Since the outlook for women alone was bleak, the early Christian church began to propose that it was a virtue to assist them. The emerging Christian ethos can be seen in James 1:27, where the treatment of widows was a test through which believers demonstrated the genuineness of their faith.
Chera - “widowhood” - was not limited to a husband's death, nor was it limited by religious or legal constructs around the partnership. A widow could be a woman who lost her partner through divorce, desertion, imprisonment, or especially death. If she marries or remarries, she is no longer a “widow” because she is no longer bereft.
Caring for such a woman was seen as a privilege and a manifestation of God's compassion.
Fast forward to Medieval Europe. The legalities of marriage had actually changed very little. Again, the most common kind of marriage was understood simply by the couple's living together for a time period.
It was in this context - in early part of the Middle Ages - that the root of our word “widow” starts to appear. The Oxford English Dictionary’s earliest citation is before 825 in the Vespasian Psalter: “Sien bearn his asteapte & wif his widwe.” (Orphaned is his son & his wife a widow.) Note the interesting use of the word orphan when the mother is still alive... again, these terms seem to have far looser perimeters than we assign to them. It also reflects a male-centric worldview.
The verb form appears in the Middle English period. From the 14th century Northumbrian poem Cursor Mundi: “Ik am nu widuit of mi spus.” (I am now widowed of my spouse.)
The Indo-European root -"widh" - means to separate, to be empty. The root in Latin is the source of the word: divide. These words imply a state of being rather than a legal condition.
The only sources historians have to determine the civilian histories of widows and widowers are surviving household accounts, personal wills and letters. Historical archives of letters and correspondence indicate that widows were sought after for marriage in Europe in the middle ages. Likely this reflects a motivation to increase power and wealth among families.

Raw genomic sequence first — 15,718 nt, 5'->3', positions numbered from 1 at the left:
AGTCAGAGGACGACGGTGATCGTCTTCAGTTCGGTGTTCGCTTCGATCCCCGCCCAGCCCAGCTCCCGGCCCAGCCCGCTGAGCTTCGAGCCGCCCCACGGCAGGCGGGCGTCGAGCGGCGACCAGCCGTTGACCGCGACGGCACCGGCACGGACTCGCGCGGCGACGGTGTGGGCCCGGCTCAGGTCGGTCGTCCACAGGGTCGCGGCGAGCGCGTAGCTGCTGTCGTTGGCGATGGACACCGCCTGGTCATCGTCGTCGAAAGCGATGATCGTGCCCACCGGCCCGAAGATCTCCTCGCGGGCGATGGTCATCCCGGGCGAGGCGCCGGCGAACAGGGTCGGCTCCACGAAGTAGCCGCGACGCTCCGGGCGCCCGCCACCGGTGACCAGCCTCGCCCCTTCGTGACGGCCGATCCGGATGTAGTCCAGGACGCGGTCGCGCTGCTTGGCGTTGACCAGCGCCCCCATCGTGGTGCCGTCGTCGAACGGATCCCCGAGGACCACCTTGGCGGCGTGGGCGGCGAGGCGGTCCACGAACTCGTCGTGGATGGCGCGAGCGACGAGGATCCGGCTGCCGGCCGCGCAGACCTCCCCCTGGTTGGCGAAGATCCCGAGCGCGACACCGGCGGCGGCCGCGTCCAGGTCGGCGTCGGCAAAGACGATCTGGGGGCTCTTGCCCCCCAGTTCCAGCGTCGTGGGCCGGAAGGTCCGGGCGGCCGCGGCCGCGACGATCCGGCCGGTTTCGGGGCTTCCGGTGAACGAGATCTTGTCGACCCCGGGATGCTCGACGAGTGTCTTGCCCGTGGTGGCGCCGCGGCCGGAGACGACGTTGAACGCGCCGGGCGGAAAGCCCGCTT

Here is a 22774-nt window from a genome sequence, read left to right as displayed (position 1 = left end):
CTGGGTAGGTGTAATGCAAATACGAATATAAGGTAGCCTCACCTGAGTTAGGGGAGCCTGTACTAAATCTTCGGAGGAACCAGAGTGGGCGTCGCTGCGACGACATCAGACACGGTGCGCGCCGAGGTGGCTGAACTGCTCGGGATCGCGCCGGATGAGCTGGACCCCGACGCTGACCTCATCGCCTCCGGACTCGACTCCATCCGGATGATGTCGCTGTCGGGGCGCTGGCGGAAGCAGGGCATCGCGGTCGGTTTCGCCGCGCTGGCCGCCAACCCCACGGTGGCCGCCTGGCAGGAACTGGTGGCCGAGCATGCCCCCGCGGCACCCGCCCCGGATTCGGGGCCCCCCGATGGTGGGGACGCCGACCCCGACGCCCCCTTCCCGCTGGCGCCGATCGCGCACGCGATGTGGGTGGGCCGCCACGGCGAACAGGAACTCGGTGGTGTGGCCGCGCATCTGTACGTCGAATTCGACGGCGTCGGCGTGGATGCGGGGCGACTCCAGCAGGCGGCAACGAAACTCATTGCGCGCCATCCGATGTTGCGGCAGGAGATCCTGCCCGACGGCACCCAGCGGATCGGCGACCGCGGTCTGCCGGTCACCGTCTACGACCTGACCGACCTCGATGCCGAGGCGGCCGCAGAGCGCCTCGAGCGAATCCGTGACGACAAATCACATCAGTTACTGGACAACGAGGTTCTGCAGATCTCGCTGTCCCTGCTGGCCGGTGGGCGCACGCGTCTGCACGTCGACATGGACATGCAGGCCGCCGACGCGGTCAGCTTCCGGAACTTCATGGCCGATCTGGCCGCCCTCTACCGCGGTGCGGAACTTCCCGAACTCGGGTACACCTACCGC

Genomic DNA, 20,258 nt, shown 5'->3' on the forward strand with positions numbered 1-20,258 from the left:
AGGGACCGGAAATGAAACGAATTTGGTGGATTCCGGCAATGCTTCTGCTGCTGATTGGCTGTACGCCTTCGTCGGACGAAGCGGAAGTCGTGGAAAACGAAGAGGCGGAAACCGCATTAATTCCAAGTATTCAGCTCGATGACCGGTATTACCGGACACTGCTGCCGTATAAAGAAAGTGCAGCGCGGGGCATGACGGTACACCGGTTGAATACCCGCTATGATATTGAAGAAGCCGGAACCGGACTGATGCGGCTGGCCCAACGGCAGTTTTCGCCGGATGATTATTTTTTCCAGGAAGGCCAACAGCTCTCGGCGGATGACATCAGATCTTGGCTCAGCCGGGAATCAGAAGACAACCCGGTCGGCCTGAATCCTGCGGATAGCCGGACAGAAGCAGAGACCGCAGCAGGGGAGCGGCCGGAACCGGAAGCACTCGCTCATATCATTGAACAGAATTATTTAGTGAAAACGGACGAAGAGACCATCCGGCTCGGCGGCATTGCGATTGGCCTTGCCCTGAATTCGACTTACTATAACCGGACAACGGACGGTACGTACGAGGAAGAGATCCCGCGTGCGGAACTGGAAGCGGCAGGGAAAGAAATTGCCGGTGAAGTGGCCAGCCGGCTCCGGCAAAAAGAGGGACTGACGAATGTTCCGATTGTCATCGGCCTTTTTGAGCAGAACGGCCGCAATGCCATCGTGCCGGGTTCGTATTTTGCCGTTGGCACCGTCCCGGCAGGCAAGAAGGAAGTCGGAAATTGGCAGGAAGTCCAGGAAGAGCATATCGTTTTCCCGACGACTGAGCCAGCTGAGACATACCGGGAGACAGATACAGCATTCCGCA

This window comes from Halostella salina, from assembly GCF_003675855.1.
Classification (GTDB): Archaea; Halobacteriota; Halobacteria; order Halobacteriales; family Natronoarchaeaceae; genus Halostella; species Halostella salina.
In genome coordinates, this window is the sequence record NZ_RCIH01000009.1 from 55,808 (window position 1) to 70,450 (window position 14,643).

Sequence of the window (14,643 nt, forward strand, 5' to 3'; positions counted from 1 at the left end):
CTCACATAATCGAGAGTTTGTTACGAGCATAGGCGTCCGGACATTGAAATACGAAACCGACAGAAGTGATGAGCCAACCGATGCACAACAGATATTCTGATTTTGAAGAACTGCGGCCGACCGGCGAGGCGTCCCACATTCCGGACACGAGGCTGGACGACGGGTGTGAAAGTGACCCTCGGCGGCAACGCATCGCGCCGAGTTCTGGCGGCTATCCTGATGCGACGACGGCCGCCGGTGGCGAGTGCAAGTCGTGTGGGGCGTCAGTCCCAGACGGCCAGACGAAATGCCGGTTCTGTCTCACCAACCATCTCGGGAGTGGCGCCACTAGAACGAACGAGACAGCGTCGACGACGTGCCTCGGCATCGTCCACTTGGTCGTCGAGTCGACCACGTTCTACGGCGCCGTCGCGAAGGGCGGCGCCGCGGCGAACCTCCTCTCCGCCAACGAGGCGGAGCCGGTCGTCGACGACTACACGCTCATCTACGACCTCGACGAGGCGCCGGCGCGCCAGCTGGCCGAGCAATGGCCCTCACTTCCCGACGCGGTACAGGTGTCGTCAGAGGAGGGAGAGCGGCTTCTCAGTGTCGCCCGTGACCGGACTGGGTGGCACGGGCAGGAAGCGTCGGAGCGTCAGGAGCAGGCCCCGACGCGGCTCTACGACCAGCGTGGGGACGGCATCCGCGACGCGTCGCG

Chaucer's Wife of Bath was purported to have “husbands five”. King Henry VII's mother had four husbands. Some wills specified a requirement for their widows to “remain a widow” and not remarry. The Earl of Pembroke stated in his will "wyfe .. . remember your promise to me take the ordyre of widowhood as ye may be the better mayster of your owne, to performe my wille and to help my children, as I love and trust you." They had seven children.
If remarried, these women were no longer considered widows. This might further indicate that the understanding of this word implies that they are no longer left desolate, forsaken, abandoned and empty.
Fast forward to Colonial America. Since there were few courts or churches available... everyone, including aristocrats, were again back to getting married by living together and declaring themselves husband and wife. These were referred to as common-law marriages.
Today, surveys estimate that the marriage rate in the U.S. is half what it was at it's peak after World War II. Some sociologists posit that we are returning to a "pre-modern pattern" where upper-class people marry to protect their holdings while many others don't marry at all.
With a declining marriage rate as well as delayed or lengthened engagements, we are presented with a lack of words and language for a large population who have lost a significant life partner – people who have endured great personal disruption and hardship, who are immersed in, as I term it: a harsh grief wilderness.
Either the language can become more flexible or new words must be developed to give voice to many people who have loved deeply, committed fully and endured great loss.